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Building up . . . Sandbags will be used to increase the height of
the mile-long dike at Mouse River Park this week. The dike has been
saturated and pressured by high water for over two months, however,
and county officials had questions about the effectiveness of
sandbagging operations. Sunday's river level can be seen at right,
with the Park left of the dike.
Ready, but closed . . . The campsites at Mouse River Park stand
vacated on a June weekend as record levels of water in the Mouse
River prevent seasonal residents and campers from enjoying the area.
Area firemen help with
evacuation and sandbagging
Tuesday morning, fire departments from Kenmare, Tolley, Mohall and Sherwood were mobilized by 10 am to assist with sandbagging and evacuation efforts at
According to Jim Burbidge, chairman of the Renville County Water Resource Board, their work may prove futile as the
“This morning, the projection at Sherwood was at 27,900 cfs (cubic feet per second),” Burbidge said Tuesday morning. “That’s higher than the 1904 flood and it’s still raining up [in
The latest blast from the Mouse comes after portions of the upper river basin in
Kristi Titus, Renville County Emergency Manager and members of the Renville County Water Resource Board, the Mouse River Park Board and the Renville County Sheriff’s Department called a meeting with Park property owners Sunday afternoon to discuss the situation at that point. The session ended with a mandatory and complete evacuation of the Park called for Thursday, June 23rd, at 5 pm.
Titus sent a request for the evacuation notice to Governor Dalrymple’s office. She also forwarded a question to the Army Corps of Engineers about how much weight the Park’s mile-long dike could hold from sandbags, and made a request for access to one of the sandbagging machines available in the state.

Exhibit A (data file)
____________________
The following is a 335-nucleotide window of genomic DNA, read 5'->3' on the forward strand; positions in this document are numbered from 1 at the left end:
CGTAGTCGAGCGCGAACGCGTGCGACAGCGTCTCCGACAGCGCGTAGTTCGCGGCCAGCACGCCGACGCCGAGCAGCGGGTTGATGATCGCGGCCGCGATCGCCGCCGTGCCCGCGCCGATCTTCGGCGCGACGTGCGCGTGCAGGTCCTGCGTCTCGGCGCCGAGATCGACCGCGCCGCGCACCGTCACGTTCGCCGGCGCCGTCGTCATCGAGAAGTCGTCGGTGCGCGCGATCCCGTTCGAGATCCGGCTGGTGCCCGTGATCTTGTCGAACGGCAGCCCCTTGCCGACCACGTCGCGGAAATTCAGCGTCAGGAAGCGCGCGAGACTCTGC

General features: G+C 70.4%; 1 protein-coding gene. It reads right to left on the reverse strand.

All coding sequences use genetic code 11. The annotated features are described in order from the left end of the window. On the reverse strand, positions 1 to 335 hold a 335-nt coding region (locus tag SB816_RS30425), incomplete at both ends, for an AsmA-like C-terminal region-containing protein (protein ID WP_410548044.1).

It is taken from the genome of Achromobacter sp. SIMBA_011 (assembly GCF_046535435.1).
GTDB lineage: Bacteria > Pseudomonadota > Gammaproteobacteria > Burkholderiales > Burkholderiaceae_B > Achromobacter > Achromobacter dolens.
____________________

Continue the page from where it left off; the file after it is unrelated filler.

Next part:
By Monday afternoon, those plans changed somewhat as Titus revised the mandatory evacuation to begin Tuesday, June 21st, at 5 pm. “We have the sandbag machine lined up,” she said Monday evening, “and right now, we’re waiting to hear back from the Corps to see what direction we should go and to find out how much is going over the dike if and when that happens.”
On Sunday, the river levels were projected to increase to 16,000 cfs at the Sherwood gauge. At the time, the combined releases from the Rafferty,
By Monday, Rafferty alone was releasing more than 17,000 cfs in an effort to protect the dam there, with high releases still coming from the other two reservoirs.
“Since Saturday, the Corps has raised over 14,000 cfs in what the projections have been,” Burbidge said Tuesday morning. He noted the previous high level reading for the river at the Park this spring was between 8,000 and 9,000 cfs.
Renville County Water Resource Board members estimated that raising the dike between 6 and 10 inches with sandbags would hold back the river running at 17,000 cfs. “A foot would be even better,” said board member Mark Cook.
However, the integrity of the dike was in question, given the fact that a system designed to handle two weeks of spring flooding when the ground was still partially frozen had now been pressured by high water for over two months. The narrow dike, wide enough for a single vehicle to drive along the top, has been saturated since April.
“All of us who have been walking the dike or driving the dike see its soft spots,” said Renville County Water Resource Board member Roger Sauer. “We can attest to it by all the seepage. How much more can it take?”
At this point, additional weight from clay or a plywood structure would weaken the dike further, according to assessments by the Water Board and the U.S. Army Corps of Engineers.
“The question is, will it withstand that much water even if it is that tall?” Sauer asked.
“It’s been there 25 years,” said Cook. “It’s settled and packed.”
He and Sauer agreed the dike would need repairs after the river levels dropped. “The dike still has to meet Corps standards after this is over,” said Sauer.
“They’re talking about three rows of sandbags needed to raise the dike approximately one foot high,” Burbidge said Tuesday morning, “but I don’t think that’s going to be enough. They’re talking about a reading of 26.5 feet at Sherwood, and the highest we’ve seen so far is 23.8 feet.”
As of Tuesday morning, the crest was projected at the Sherwood gauge by June 27th. “So we can assume the crest will be at the Park on the 28th or 29th,” Burbidge said, “but the water will be coming up before that, and I’m sure it’s going to be coming fast.”